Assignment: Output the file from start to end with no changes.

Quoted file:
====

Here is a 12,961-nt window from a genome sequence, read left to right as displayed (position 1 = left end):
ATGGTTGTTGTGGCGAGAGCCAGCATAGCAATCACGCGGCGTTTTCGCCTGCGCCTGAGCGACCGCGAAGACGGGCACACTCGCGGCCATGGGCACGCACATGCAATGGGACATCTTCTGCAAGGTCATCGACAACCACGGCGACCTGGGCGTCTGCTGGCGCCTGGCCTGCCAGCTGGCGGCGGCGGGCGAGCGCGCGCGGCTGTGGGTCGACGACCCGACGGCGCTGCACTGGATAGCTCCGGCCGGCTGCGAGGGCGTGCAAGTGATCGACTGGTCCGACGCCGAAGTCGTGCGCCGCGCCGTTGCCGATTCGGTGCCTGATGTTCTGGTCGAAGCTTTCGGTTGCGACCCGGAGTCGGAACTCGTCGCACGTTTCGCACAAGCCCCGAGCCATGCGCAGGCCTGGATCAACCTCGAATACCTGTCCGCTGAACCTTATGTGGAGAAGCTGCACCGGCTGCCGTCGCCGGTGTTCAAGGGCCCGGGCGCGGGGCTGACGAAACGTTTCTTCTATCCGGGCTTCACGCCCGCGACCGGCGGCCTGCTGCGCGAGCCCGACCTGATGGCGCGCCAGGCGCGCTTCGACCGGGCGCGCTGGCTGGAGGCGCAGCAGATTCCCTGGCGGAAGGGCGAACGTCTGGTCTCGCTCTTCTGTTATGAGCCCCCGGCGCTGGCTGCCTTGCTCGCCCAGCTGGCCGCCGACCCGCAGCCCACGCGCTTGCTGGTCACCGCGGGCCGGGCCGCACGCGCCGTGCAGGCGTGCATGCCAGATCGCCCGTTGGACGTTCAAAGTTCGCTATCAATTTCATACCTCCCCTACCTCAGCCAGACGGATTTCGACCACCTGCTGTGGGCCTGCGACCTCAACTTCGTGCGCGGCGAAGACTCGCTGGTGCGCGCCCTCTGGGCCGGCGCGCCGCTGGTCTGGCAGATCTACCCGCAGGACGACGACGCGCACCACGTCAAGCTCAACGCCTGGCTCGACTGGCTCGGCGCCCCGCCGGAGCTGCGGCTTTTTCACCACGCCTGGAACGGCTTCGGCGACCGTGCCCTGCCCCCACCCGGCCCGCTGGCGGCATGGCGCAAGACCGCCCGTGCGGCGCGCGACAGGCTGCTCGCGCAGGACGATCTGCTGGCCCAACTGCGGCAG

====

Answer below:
Here is a 12,961-nt window from a genome sequence, read left to right as displayed (position 1 = left end):
ATGGTTGTTGTGGCGAGAGCCAGCATAGCAATCACGCGGCGTTTTCGCCTGCGCCTGAGCGACCGCGAAGACGGGCACACTCGCGGCCATGGGCACGCACATGCAATGGGACATCTTCTGCAAGGTCATCGACAACCACGGCGACCTGGGCGTCTGCTGGCGCCTGGCCTGCCAGCTGGCGGCGGCGGGCGAGCGCGCGCGGCTGTGGGTCGACGACCCGACGGCGCTGCACTGGATAGCTCCGGCCGGCTGCGAGGGCGTGCAAGTGATCGACTGGTCCGACGCCGAAGTCGTGCGCCGCGCCGTTGCCGATTCGGTGCCTGATGTTCTGGTCGAAGCTTTCGGTTGCGACCCGGAGTCGGAACTCGTCGCACGTTTCGCACAAGCCCCGAGCCATGCGCAGGCCTGGATCAACCTCGAATACCTGTCCGCTGAACCTTATGTGGAGAAGCTGCACCGGCTGCCGTCGCCGGTGTTCAAGGGCCCGGGCGCGGGGCTGACGAAACGTTTCTTCTATCCGGGCTTCACGCCCGCGACCGGCGGCCTGCTGCGCGAGCCCGACCTGATGGCGCGCCAGGCGCGCTTCGACCGGGCGCGCTGGCTGGAGGCGCAGCAGATTCCCTGGCGGAAGGGCGAACGTCTGGTCTCGCTCTTCTGTTATGAGCCCCCGGCGCTGGCTGCCTTGCTCGCCCAGCTGGCCGCCGACCCGCAGCCCACGCGCTTGCTGGTCACCGCGGGCCGGGCCGCACGCGCCGTGCAGGCGTGCATGCCAGATCGCCCGTTGGACGTTCAAAGTTCGCTATCAATTTCATACCTCCCCTACCTCAGCCAGACGGATTTCGACCACCTGCTGTGGGCCTGCGACCTCAACTTCGTGCGCGGCGAAGACTCGCTGGTGCGCGCCCTCTGGGCCGGCGCGCCGCTGGTCTGGCAGATCTACCCGCAGGACGACGACGCGCACCACGTCAAGCTCAACGCCTGGCTCGACTGGCTCGGCGCCCCGCCGGAGCTGCGGCTTTTTCACCACGCCTGGAACGGCTTCGGCGACCGTGCCCTGCCCCCACCCGGCCCGCTGGCGGCATGGCGCAAGACCGCCCGTGCGGCGCGCGACAGGCTGCTCGCGCAGGACGATCTGCTGGCCCAACTGCGGCAG